So imagine, instead of going to Google to try to find something online, you might go to this other site. And instead of being powered by a bunch of servers owned by Google, this search would be on the blockchain. In plain English, it's that a bunch of different servers around the world - it creates a record that cannot be changed. And it's not owned by one company. It's owned collectively by everyone. And these advocates say you'll want to use these sites because we'll all be partial owners of them. Every time it makes a decision, you can vote on it. And every time this company makes money, you can earn some cash.
CORNISH: What would take the concept mainstream?
ALLYN: Right. So it's hard to say right now. There's plenty of naysayers. And I think listeners might know why - because it might just kind of sound like a bunch of technobabble. Is it really going to take offers? There's just a bunch of nonsense, right? And yet, Audie, people are really taking this seriously. I was recently at a tech conference in Lisbon, and about half the sessions were about Web3. Major social media companies have teams out here in Silicon Valley dedicated to Web3. If you're a really cool tech person, Audie, what you do to show it these days is to put Web3 in your Twitter bio. Is it ever going to come to pass? We'll just have to wait and see, but it's the only thing that people out here in Silicon Valley are buzzing about.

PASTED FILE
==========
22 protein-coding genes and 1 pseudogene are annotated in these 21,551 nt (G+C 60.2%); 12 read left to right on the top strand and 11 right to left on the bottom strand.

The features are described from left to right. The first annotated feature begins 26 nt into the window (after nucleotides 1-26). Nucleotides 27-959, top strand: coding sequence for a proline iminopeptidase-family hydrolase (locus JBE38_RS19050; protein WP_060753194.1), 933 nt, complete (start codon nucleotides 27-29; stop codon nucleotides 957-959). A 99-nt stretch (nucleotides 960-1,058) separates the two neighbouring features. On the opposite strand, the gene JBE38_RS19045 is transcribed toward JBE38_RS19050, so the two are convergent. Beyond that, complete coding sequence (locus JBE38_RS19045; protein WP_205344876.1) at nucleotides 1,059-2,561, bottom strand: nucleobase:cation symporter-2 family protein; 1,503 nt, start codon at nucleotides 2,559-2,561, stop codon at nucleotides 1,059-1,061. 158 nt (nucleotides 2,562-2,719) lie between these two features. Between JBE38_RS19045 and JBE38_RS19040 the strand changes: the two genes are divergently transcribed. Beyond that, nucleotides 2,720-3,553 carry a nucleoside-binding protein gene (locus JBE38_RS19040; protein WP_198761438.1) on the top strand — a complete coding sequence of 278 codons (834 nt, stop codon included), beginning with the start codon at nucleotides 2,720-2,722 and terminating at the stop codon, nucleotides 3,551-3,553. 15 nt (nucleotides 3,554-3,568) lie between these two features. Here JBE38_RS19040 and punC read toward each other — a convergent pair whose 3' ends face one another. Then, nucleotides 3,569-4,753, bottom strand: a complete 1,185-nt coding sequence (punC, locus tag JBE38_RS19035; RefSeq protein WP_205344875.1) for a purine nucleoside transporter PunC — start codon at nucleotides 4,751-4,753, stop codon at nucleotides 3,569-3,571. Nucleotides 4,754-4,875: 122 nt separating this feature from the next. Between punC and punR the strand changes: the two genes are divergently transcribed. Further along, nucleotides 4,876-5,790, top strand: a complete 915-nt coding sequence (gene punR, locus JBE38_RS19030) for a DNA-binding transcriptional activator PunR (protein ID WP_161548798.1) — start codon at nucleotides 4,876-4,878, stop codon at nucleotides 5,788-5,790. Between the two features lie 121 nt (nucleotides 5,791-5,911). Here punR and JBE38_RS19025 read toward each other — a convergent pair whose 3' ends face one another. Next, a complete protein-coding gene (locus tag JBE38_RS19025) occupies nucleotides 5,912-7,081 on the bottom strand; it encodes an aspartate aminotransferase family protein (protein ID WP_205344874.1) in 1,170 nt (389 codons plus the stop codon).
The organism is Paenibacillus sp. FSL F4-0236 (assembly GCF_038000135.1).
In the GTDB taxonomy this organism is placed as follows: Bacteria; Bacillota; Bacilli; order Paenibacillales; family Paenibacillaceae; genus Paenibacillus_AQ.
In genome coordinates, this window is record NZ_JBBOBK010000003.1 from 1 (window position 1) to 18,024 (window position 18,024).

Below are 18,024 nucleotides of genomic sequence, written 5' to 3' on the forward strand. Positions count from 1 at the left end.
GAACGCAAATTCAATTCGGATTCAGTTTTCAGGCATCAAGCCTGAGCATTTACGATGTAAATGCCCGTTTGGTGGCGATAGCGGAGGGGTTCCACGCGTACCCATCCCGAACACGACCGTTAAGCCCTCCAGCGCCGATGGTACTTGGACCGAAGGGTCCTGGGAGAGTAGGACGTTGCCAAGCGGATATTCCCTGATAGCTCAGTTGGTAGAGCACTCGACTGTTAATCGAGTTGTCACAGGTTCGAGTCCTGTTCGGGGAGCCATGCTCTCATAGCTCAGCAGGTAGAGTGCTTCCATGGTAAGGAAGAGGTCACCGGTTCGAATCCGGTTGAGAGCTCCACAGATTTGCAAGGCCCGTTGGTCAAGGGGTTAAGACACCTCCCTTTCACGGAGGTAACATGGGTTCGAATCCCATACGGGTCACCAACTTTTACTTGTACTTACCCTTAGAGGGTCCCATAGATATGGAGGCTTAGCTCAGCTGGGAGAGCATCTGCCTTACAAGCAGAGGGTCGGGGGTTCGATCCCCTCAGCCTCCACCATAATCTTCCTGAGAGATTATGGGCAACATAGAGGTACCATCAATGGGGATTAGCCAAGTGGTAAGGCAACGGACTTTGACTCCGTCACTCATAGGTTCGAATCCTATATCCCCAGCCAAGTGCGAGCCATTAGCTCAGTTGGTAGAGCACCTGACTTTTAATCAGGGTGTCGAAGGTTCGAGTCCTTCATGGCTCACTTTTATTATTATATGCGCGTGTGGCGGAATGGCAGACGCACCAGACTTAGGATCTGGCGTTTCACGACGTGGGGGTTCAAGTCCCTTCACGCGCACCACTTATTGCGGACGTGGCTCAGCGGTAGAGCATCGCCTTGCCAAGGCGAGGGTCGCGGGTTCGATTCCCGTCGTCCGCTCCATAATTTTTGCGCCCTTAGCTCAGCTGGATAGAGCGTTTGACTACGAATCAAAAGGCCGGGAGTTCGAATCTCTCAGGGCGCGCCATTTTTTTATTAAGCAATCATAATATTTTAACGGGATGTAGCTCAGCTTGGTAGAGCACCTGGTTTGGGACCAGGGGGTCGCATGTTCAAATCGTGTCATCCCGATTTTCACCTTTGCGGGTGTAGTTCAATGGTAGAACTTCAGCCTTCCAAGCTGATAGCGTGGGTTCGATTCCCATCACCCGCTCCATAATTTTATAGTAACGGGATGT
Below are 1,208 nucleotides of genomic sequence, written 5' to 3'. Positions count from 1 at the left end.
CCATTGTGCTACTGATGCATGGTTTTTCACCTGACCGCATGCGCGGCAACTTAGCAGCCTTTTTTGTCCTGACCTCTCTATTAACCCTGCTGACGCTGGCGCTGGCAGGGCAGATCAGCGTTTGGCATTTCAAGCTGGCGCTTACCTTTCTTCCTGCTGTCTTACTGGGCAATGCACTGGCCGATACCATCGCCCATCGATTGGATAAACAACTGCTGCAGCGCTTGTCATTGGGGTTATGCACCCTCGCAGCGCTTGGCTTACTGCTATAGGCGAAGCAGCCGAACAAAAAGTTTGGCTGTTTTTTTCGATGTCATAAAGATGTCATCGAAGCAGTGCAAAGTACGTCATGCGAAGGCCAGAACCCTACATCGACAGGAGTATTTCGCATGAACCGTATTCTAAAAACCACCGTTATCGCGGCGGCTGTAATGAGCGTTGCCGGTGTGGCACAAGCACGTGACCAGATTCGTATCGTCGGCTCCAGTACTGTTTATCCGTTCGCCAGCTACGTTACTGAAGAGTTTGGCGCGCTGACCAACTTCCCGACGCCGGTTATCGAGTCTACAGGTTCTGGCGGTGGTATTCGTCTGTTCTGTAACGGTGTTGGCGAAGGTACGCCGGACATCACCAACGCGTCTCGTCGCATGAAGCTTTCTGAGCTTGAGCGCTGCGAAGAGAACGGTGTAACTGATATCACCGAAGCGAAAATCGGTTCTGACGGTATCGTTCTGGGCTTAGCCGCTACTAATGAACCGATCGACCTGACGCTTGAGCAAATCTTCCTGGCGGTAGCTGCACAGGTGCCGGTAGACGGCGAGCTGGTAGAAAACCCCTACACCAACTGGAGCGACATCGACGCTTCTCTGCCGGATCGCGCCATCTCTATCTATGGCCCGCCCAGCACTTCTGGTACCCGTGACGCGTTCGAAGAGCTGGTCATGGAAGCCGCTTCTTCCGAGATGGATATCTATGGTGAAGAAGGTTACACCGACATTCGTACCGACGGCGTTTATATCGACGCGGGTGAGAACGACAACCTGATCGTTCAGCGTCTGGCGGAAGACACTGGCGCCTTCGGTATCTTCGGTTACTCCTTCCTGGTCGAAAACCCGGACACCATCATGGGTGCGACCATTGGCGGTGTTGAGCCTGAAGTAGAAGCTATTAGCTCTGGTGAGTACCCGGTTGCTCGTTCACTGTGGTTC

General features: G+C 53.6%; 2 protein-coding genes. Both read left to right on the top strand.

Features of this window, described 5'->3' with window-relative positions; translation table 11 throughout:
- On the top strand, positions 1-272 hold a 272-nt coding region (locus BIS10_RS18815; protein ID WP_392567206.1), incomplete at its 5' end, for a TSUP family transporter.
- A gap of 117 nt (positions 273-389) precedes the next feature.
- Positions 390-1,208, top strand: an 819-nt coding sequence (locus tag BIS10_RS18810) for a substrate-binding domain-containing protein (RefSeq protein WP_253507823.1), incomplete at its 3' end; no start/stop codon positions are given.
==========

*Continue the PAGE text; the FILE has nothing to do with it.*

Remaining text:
CORNISH: That's NPR tech reporter Bobby Allyn.
Thanks so much.
ALLYN: Thanks, Audie.